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Look Ahead: LinkedIn Hype Does Not End Market Worries

Thursday, 19 May 2011 | 6:45 PM ET

The love-in over LinkedIn has charged up expectations for more hot IPOs but didn't manage to shake the broader market out of its doldrums.

Traders work on the floor of the New York Stock Exchange during morning trading.
Getty Images
Traders work on the floor of the New York Stock Exchange during morning trading.

LinkedIn started its first day of trading Thursday amid much hype for the first social networking company to go public. Its stock price more than doubled, jumping $49 to $94.30, while the Dow had a hard time holding onto a 45 point gain. The Dow finished at 12,605 and the S&P was up 2 at 1343.

"It's a stupid, crazy valuation," said one trader, who took profits in the stock.

Friday's markets have no economic reports to latch onto. But the tug-of-war between investors who see stocks falling from an economic slowdown and those who see the stock market as one of the more buoyant asset classes may continue to play out in choppy sideways trading.

Thursday's mixed economic data sent buyers into bonds and shaved some early stock market gains. The 10-year was yielding 3.173 percent, above the week's lows and a signal to some bond traders that the recent drop in yields may have found a bottom.

LinkedIn, meanwhile, points to a divide within the tech sector, where a social networking internet stock becomes an instant darling and some of the mainstream tech names, like Hewlett-Packard andIntel are disappointing. Goldman Sachs Thursday issued a sell on Intel and lowered its view of the semiconductor industry to cautious.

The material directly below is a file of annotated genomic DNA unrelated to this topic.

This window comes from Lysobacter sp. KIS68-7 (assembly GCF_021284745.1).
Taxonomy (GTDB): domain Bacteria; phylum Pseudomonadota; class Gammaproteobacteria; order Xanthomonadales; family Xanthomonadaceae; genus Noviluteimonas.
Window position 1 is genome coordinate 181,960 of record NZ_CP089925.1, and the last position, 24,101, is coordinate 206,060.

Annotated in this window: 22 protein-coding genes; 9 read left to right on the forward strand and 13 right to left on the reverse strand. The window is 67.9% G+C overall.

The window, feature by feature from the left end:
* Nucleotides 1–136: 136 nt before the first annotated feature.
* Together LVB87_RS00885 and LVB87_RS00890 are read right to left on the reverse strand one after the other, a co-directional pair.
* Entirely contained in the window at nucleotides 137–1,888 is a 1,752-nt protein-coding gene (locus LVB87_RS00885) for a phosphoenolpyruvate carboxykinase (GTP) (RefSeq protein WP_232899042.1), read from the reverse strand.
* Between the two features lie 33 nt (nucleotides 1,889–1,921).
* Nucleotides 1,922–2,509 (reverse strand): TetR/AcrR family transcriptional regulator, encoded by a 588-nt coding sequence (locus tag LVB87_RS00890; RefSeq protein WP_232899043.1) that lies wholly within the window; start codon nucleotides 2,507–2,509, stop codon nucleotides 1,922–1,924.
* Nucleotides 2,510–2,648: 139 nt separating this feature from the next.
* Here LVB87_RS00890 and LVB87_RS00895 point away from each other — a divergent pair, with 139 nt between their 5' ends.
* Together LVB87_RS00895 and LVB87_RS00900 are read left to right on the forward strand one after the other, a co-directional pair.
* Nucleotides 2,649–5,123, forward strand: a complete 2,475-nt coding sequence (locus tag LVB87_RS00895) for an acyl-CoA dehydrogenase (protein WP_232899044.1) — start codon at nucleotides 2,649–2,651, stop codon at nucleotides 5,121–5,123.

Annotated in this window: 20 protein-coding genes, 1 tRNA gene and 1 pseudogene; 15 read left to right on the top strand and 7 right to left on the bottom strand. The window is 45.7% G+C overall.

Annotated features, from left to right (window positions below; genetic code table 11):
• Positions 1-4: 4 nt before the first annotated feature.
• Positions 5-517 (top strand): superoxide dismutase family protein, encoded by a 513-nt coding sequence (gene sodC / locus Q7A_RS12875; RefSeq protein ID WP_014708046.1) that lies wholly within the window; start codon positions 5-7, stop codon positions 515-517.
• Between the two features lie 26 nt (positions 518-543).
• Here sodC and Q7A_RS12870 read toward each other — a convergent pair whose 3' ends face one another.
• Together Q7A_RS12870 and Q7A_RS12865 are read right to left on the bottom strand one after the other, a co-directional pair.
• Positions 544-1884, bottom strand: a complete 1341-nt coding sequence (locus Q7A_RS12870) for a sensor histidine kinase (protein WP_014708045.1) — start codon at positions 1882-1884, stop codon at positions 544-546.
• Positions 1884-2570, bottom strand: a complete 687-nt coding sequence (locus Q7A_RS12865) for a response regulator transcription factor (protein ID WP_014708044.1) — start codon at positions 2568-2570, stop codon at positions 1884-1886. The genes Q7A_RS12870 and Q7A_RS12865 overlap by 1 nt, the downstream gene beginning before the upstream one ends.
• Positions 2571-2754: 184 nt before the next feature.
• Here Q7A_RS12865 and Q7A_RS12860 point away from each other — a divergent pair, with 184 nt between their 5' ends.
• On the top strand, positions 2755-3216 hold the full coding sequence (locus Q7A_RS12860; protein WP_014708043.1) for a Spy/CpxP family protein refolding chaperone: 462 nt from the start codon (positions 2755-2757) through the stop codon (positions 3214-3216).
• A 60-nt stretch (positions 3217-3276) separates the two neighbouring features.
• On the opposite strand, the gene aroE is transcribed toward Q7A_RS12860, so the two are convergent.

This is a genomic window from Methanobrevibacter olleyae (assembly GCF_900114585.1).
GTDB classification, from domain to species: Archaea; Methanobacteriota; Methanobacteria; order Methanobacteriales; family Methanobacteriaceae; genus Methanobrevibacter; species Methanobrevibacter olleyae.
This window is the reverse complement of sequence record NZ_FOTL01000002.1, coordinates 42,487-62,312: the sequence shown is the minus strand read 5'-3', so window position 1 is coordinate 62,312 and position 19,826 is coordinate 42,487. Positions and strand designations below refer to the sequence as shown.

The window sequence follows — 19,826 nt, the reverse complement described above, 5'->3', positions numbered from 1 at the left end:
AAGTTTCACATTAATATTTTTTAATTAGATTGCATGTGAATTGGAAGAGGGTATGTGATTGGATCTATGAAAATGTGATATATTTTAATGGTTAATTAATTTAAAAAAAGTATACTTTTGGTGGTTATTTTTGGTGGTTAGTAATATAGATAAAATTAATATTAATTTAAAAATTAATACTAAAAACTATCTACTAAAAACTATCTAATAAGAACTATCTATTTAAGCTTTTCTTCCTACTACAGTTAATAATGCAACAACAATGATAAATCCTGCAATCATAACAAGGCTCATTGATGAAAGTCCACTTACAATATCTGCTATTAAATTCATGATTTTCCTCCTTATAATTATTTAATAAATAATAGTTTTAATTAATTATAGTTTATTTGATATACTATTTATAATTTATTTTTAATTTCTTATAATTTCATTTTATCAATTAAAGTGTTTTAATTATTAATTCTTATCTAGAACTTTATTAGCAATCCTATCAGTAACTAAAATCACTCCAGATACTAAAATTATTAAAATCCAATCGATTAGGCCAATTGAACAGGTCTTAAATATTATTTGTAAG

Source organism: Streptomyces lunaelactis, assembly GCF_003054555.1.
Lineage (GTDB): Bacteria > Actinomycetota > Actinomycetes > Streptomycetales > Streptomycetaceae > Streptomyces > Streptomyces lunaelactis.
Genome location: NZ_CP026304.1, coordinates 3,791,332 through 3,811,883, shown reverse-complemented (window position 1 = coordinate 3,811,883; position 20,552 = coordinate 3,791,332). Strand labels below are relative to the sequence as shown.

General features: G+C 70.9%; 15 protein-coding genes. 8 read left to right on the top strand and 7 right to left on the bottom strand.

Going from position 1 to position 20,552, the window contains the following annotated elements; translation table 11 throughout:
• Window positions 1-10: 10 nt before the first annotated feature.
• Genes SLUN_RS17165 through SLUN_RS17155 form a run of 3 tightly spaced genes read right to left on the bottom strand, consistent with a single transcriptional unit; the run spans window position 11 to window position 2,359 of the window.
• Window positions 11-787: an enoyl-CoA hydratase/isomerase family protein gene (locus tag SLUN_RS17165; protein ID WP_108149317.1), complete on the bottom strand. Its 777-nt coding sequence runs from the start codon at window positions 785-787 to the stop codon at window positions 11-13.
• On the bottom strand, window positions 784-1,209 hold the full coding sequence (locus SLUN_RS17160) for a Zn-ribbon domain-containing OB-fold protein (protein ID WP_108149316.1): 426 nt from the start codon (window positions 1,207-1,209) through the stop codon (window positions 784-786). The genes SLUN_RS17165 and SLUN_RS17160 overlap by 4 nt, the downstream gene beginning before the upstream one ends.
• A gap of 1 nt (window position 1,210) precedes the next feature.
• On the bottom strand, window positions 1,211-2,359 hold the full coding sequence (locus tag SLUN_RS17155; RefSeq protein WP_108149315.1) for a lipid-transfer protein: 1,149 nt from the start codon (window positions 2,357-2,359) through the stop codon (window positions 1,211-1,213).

Marc Pado, U.S. market strategist and technical analyst at Cantor Fitzgerald, saw the interest in LinkedIn as a positive. "It shows an appetite for risk...I wouldn't run out and buy the stock today, up 100 percent from its IPO price, but considering the market is in a pull back and we're going into summer doldrums, this was a little bit of excitement."

"Everybody knows the stocks is probably going to pull back, but you're seeing some buying and that's good, and you're also seeing interest in the newer side of technology even after HP and Dell said PC sales are slowing. People might take that as the consumer is weakening but really the consumer is shifting to smaller new technologies where Hewlett and Dell are behind," he said.

Pado expects the market to continue to pull back until late June, but he does not expect a major sell off because the market recently confirmed its highs. "You don't look for a super big move when you've got confirmed new highs," he said.

"It's positive to see a rotation rather than an exodus. Money is not leaving the market it's just shifting," he said, noting the recent gains by defensive sectors as investors moved into utilities and other safer plays.

Questions? Comments? Email us at marketinsider@cnbc.com

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  • Patti Domm

    Patti Domm is CNBC Executive Editor, News, responsible for news coverage of the markets and economy.

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